The Collector Summary
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The Collector, English author John Fowles’s debut novel (1963), was released as a feature film in the year 1965 under the same title.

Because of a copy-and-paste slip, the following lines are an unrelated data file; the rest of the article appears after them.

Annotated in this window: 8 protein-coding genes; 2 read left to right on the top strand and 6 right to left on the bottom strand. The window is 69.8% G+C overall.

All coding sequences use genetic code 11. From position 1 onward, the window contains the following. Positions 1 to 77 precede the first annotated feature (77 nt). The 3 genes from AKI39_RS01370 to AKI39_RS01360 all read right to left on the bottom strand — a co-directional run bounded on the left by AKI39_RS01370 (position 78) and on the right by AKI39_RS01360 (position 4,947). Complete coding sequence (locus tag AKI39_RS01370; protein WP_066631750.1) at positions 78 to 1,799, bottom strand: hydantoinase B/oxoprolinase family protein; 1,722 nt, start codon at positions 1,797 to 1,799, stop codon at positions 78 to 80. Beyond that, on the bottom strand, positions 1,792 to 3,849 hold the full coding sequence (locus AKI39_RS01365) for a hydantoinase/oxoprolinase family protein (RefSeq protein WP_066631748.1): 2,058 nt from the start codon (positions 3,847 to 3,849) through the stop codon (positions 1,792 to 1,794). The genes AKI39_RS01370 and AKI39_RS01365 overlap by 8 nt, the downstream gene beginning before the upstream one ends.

The story is divided into four parts, and is told in first person from the perspective of Fredrick Clegg in the first, third, and fourth parts, and by Miranda Grey in the second part. Clegg is an unreliable narrator in that he trick’s the reader into not noticing certain inconsistencies throughout his chapters. As Clegg begins his story, Miranda has already died, but the reader doesnot know this for certain until the last few pages of the novel. Much of Clegg’s story is an attempt to justify Miranda’s murder, but this is muted from the narrative the more Clegg reveals about his neuroticism and murderous tendencies. He gives the reader a retrospective account of how “special” and “important” Miranda was to him, before she became his “guest.” Clegg is a butterfly collector, and often, beginning with the first page, makes allusions to how Miranda was like a particularly rare specimen that he was watching and catching. We also learn that Clegg worked as a clerk in the Town Hall Annexe in Southampton, but that was before he won more than seventy-three thousand pounds in the lottery. He quit his job and began obsessing over Miranda even more intensely. He had been studying her and watching her for two years already, but now he could put more time and resources into his studies. He puts notes in his observations diary. He says she is the only one for him, but he knows he has no chance of becoming intimate with her because he is not part of her “la-di-da” society. But, as he says, with a lot of money, there are no obstacles. Clegg constantly twists the truth, in this case saying that he never planned to have her as his “guest”; it just kind of happened suddenly. He tells himself it is not preparation, but he buys a new house in the secluded countryside, and constructs the basement as a small, inescapable cell. He buys a van with which he plans to follow and snatch Miranda. Then one night, after watching and noting all of her habits, he kidnaps her as she is walking home in the streets of London.